I’m speaking from a position of unquestionable privilege. I’m white, male, straight, middle class, but Blonde taps into wells of meaning I hadn’t discovered. I grew up in an active Catholic family, I went to a Catholic school and most of my school friends and their families were Catholic. Although I’d had my doubts during school I never really developed my agnosticism until university. I use agnosticism for lack of a better definition. By stated definition I fall under agnosticism, but I’m reluctant to self-describe as such. How can something as integral to my formation as a person as my Catholic upbringing be divorced from my identity, no matter how incongruous with my present lifestyle and ideologies? I believed in God, even if not necessarily the Catholic God, for so long that my faith, surely, is still intrinsically wedded to the fabric of my person. Without believing in God, would I be so radically different as to not be me? Lapsed Catholic, neo-agnostic, whatever, they’re interminably insufficient. On forms there’s no box for my religion.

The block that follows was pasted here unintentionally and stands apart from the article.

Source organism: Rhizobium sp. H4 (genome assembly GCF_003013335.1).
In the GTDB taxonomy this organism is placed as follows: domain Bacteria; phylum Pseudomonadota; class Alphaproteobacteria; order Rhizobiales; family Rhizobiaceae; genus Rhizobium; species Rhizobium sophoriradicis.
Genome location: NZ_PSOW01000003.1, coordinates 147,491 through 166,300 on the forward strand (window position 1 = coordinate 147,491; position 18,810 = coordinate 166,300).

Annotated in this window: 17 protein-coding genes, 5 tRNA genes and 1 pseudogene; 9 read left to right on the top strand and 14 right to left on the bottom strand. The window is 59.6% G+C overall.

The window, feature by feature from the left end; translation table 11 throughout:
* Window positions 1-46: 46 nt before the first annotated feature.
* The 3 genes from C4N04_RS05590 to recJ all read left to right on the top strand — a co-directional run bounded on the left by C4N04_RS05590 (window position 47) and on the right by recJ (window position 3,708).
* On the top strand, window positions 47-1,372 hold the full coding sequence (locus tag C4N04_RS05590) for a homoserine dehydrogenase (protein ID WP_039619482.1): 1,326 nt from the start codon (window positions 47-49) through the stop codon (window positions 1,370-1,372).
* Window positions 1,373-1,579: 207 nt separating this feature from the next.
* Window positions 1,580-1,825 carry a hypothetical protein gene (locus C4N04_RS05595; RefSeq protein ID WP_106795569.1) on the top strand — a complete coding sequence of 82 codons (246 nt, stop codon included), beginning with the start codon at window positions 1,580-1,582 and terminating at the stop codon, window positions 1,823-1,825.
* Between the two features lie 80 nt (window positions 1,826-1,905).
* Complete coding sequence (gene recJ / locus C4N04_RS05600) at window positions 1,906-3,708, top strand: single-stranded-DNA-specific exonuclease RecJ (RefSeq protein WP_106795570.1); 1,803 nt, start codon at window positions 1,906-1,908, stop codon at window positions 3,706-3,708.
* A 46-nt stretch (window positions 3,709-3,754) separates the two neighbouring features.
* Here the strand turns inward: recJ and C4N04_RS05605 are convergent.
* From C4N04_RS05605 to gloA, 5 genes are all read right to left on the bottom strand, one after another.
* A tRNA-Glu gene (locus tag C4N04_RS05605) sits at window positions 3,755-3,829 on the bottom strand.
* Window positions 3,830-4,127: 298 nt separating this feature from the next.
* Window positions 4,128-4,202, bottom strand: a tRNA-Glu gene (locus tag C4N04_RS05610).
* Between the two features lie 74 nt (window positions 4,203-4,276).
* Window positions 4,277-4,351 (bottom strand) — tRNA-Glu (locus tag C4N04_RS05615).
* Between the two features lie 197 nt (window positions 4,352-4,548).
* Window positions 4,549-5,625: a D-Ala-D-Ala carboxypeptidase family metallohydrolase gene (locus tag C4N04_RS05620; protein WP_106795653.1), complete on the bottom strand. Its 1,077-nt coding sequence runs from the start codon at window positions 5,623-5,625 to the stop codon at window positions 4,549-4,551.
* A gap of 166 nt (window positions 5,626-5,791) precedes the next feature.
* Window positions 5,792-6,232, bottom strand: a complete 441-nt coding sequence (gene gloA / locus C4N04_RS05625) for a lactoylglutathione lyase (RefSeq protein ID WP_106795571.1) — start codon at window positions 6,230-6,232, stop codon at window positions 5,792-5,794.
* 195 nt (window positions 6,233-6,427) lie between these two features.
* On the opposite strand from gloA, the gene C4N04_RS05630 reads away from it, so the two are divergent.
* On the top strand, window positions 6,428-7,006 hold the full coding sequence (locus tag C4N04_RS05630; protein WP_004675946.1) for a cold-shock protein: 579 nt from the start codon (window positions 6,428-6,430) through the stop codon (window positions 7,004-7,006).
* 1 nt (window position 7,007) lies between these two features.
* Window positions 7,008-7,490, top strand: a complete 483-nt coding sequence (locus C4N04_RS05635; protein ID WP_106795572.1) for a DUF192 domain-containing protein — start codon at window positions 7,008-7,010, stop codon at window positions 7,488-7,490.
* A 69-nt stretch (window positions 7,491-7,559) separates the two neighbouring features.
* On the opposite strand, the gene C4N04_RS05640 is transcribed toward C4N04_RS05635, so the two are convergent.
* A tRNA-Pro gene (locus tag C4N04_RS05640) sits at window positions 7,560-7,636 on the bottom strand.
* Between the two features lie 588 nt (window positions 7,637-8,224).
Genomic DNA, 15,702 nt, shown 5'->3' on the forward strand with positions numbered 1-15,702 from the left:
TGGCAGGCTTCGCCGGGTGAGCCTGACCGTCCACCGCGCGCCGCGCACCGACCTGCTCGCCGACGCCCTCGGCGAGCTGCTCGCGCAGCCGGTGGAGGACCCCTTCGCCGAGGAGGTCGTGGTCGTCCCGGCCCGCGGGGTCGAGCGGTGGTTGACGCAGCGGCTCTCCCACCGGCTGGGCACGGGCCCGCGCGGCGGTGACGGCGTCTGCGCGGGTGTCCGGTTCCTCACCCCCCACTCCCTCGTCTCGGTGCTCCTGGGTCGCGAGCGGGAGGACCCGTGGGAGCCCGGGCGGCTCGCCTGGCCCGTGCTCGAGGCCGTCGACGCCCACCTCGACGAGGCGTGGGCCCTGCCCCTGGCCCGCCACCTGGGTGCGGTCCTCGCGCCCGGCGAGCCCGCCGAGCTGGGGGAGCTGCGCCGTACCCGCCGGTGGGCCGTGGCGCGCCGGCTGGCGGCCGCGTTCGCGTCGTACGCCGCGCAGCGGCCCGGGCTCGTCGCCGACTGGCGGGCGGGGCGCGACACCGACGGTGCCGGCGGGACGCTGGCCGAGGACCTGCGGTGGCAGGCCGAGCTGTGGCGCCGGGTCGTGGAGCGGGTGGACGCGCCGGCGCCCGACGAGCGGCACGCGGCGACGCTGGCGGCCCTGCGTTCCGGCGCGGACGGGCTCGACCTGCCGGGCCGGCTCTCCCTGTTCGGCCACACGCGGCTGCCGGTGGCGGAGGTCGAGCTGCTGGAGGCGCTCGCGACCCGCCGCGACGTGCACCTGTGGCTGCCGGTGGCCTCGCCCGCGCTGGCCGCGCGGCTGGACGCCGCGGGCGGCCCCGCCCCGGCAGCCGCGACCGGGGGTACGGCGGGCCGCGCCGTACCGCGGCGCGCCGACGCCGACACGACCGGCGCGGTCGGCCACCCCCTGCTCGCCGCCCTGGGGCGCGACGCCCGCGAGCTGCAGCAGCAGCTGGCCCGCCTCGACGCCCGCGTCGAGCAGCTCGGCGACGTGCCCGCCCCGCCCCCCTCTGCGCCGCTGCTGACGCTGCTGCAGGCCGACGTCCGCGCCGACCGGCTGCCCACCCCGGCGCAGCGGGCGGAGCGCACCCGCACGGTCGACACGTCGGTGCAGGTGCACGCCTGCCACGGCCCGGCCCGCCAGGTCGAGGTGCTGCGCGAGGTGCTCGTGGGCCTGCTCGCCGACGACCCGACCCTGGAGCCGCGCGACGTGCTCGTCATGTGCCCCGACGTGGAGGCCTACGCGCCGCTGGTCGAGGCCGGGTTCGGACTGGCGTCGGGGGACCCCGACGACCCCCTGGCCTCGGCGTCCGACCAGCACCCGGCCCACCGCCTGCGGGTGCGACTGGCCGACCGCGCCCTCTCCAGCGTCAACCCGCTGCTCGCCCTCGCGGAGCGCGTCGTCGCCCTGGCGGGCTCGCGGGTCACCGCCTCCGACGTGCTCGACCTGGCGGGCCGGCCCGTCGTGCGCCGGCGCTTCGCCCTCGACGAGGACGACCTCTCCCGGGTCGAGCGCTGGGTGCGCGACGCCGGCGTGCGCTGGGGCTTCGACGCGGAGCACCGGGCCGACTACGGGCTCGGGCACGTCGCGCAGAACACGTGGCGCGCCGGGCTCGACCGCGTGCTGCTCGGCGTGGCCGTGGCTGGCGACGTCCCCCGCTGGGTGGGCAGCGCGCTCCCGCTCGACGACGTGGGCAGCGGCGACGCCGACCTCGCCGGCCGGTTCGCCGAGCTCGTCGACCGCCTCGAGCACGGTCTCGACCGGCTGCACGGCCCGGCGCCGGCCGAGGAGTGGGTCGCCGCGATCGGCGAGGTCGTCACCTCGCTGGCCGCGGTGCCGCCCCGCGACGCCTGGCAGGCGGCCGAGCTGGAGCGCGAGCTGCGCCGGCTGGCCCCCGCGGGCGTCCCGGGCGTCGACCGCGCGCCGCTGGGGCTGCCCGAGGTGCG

This internal conflict is pitifully trivial in comparison to the racially, gendered and sexuality-motivated chauvinism and bigotry endured by minority groups for centuries but hopefully it illuminates some minuscule corner of Ocean’s influence, how he intimately exposes atoms of connection and disconnection between himself and the listener in our collective incompatibility with structural definitions, and the lasting, debilitating damage such restrictive definitions inflict.